A Singular Voice
By Terry Stoller
With the decision by the New York Theatre
Workshop to cancel My Name Is Rachel Corrie, New York
audiences, at least for now, won't be able to see the Royal Court's
production. It has had two successful runs in London and earned
critical acclaim for Megan Dodds's portrayal of the young activist
and Alan Rickman's direction of the one-woman verbatim piece.
I'll let others attack the New York Theatre Workshop for its decision,
reportedly based on advice by anonymous Jewish "leaders" and the
current political climate in the Middle East. Instead I'd like
to talk about the play, which I've not seen but have read, and
whose point of view is somewhat troubling to me, especially because
of the assumption of truth in plays that use the words of real
A devotee of verbatim theatre, I prefer
verbatim plays that are balanced, exploring all sides of a situation
and including a multitude of voices. As the title of this play
suggests, however, it represents a single voice. Rachel is a young,
aspiring writer from Washington State. Keenly aware of the world
outside Olympia and eager to help the disenfranchised, she takes
a break from college to work with the International Solidarity
Movement, traveling to Gaza in 2003 to aid the Palestinians. The
play, edited by Alan Rickman and journalist Katharine Viner from
Rachel's journals and e-mails, clearly makes a plea for the Palestinians'
cause. Rachel early on warns her mother not to use the word "terrorism"
and to resist "perpetuating the idea that the Israeli-Palestinian
conflict is a balanced conflict, instead of a largely unarmed
people against the fourth most powerful military in the world."
After she has been in Gaza for less than two months, she deflects
her mother's concerns about Palestinian violence, by belittling
the effects of "homemade explosives" and arguing that there can
be no justification for Israel's actions. Earlier, however, she
admits that because she is new to talking about the Palestinian-Israeli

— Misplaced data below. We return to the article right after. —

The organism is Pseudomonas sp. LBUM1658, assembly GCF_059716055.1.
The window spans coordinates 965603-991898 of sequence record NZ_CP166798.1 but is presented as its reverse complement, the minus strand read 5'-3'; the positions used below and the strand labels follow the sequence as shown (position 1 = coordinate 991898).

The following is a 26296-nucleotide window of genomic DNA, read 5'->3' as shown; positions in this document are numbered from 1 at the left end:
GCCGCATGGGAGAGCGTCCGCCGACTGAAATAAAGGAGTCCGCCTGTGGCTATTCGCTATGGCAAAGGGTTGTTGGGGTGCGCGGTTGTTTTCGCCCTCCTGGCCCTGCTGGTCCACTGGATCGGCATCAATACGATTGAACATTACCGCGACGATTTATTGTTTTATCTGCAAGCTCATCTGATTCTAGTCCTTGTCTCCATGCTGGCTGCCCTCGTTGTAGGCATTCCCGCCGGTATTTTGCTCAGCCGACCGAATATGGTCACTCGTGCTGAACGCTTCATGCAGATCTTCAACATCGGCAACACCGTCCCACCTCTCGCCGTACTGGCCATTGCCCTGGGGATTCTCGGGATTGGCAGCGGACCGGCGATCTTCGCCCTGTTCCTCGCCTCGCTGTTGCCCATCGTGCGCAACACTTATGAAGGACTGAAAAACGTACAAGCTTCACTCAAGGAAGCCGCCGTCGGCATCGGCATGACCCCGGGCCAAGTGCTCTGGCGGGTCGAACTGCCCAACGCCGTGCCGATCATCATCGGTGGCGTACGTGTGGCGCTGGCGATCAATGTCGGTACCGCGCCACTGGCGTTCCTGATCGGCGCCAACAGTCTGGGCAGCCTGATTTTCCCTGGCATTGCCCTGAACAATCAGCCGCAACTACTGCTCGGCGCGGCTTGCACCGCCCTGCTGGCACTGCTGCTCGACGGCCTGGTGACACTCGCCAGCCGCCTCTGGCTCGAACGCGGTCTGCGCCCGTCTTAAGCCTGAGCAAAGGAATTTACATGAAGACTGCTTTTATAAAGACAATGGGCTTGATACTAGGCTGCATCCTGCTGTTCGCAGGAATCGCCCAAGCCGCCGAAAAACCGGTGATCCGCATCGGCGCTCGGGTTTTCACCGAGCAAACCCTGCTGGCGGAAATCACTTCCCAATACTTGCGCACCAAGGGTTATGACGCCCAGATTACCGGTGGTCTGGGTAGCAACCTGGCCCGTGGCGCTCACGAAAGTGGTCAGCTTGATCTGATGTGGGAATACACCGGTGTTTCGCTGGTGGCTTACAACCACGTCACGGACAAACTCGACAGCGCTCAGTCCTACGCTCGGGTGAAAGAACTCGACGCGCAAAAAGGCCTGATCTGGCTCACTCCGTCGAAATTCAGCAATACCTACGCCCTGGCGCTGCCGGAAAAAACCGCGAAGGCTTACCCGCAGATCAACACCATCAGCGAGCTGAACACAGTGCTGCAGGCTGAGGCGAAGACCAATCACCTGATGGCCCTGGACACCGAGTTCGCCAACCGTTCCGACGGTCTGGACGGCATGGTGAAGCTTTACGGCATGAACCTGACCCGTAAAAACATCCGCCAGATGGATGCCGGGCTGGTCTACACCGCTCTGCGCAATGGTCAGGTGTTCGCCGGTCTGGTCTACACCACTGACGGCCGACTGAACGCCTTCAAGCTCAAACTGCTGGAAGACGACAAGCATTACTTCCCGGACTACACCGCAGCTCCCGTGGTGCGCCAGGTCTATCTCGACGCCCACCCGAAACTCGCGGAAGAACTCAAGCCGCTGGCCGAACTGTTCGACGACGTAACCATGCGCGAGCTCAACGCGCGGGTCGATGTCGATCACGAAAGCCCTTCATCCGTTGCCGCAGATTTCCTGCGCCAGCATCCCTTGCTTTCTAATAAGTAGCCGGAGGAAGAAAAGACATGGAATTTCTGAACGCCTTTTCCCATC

situation, she doesn't always know the political implications
of her words. The play ends with a statement that the 23-year-old
was killed by an Israeli bulldozer, followed by an epilogue: the
10-year-old Rachel's speech about the need to end world hunger.
The production uses a videotape of the real Rachel Corrie, the
effect of which must be heartbreaking in light of the young woman's
Program notes giving historical context
might provide some balance. But presumably people will use their
intelligence to try to understand the complexities of the Israeli/Palestinian
conflict. More than one London critic pointed skeptically to Rachel's
claim that the vast majority of Palestinians practiced "Gandhian
non-violent resistance." Thoughtful audiences will surely know
that this is an area of the world in which everything is contested,
including whether there was a network of tunnels under the houses
for smuggling weaponry into Rafah, where Rachel was trying to
stop the Israeli bulldozing of the Palestinian homes.
I hope a New York theatre will soon mount
the Royal Court's production. The Culture Project, which has been
home recently to verbatim plays (The Exonerated, Guantánamo:
‘Honor Bound to Defend Freedom'), would be a wonderful choice.
While I'm not willing to idealize Rachel Corrie, I strongly believe
in the value of firsthand accounts of history. And I'd appreciate
the opportunity to hear the account of this young woman who, like
many other young people in war zones, had her life tragically